When it comes to celebrities and body image, we as a culture love to weight watch.
Women in the spotlight who willingly share their experiences with weight loss are often unfairly critiqued for feeding into a narrative that “thin is better,” while others who embrace their curves are labelled “unhealthy.”
Seriously, people. Let’s stop trying to police women’s bodies.
As a plus-size woman, I am sensitive to conversations about body image, fat-shaming and body acceptance. I even wrote about my own issues with weight back in 2014.
But something interesting happens every time a celebrity discusses their personal fitness in interviews or on social media.
READ MORE: Adele’s weight loss: Why are we so obsessed with celebrities losing weight?
Rebel Wilson dubbed 2020 her “Year of Health” back in January, and she’s been proudly posting about her efforts ever since.
I wrote about Wilson celebrating her fit physique this week and drew immediate ire from some who felt the coverage suggested there is something wrong with being bigger.
While I understand the concerns, nuance, apparently, doesn’t come easy to the internet.
Passing judgment on stars who lose weight (or gain weight) is an unfortunate pastime we can’t seem to quit. Here are just a few celebs who have been through it.
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Adele: Her recent physical transformation sparked claps, eye rolls and complaints that she is now “too thin.”
The criticism when she first found fame in 2016 was that she was too big. Either way, she’s beautiful, talented and an artist who is easy to admire.
Melissa McCarthy: The former Gilmore Girls star used her experience being zaftig to launch a plus-size clothing line years ago. I remember when she first started shedding pounds, someone on Twitter questioned if she’d still be as funny as a thinner woman. Ridiculous.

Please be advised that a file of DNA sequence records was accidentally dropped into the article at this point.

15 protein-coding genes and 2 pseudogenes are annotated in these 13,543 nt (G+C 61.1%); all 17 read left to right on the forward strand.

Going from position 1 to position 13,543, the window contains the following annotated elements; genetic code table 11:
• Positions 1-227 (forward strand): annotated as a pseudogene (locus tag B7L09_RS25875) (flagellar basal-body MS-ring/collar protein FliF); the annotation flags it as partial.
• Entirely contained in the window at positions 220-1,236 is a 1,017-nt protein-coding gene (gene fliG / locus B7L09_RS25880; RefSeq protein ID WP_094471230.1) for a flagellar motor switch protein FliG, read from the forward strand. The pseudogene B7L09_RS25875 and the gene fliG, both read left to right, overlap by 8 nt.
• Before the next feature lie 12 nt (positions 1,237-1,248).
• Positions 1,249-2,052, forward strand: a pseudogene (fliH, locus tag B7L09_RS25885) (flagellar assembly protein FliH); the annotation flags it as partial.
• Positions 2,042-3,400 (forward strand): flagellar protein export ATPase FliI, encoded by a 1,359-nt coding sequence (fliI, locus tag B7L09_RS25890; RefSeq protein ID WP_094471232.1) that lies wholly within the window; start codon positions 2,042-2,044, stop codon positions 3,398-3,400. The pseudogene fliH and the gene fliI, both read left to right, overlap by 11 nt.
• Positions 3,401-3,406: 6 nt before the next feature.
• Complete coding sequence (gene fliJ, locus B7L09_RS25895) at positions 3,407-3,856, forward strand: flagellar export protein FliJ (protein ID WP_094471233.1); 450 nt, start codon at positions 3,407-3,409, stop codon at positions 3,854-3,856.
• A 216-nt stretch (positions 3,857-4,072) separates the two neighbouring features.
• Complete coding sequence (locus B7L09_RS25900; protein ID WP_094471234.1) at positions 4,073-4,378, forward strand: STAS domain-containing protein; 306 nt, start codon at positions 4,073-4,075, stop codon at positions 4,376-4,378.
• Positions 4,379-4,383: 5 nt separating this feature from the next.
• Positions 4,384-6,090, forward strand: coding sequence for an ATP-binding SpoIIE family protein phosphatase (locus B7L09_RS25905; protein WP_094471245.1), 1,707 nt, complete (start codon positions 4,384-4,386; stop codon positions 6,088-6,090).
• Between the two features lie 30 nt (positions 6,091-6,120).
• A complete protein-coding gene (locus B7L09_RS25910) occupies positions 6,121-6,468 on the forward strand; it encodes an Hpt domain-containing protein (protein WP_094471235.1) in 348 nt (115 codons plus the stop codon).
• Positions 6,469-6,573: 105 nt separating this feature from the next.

Lizzo: The singer fully embraces her fullness, and that has led many people to sign her up as the poster woman for big-girl acceptance.
But hailing Lizzo just for her body positivity ignores the reality that she would be a success at any size.
RELATED: Lizzo calls out body shaming and double standards in music industry
Zac Efron: Women aren’t the only ones who have to deal with comments about their bodies.
To some, the actor is looking slightly different on his Netflix travel series, Down to Earth with Zac Efron. He was deemed, by some, as now having “a dad bod.”
Ben Affleck: New Yorker magazine published a piece in 2018 titled ‘The Great Sadness of Ben Affleck,’ in which the actor was described as having a gut “pooching outward.” Ouch.
I could keep going, but let’s get back to Wilson. By documenting her weight loss, Wilson was proudly opening up about one of the most difficult challenges a person can take on (I know this for a fact). I see no reason why such positivity shouldn’t be shared, if not amplified.
Lizzo takes no less pride in showing off her full figure — this is a woman who posed nude for her album cover, after all — and that, too, is cause for recognition, positive reinforcement and discussion.
Conversations around celebrity body image on social platforms can range from laudatory to cruel.
There is a difference between the judgement of these bodies and acknowledgment of them. When I cover this topic as a journalist, it is with compassion and the hope we may see our own self-image struggles and successes in the experiences of celebrities who choose to share them.
And whether it’s a public journey like Wilson’s or a quiet transformation like Adele’s, personal fitness is ultimately a personal choice.
So, let’s all stop standing on each other’s scales.
Rebel Wilson’s most memorable Instagram moments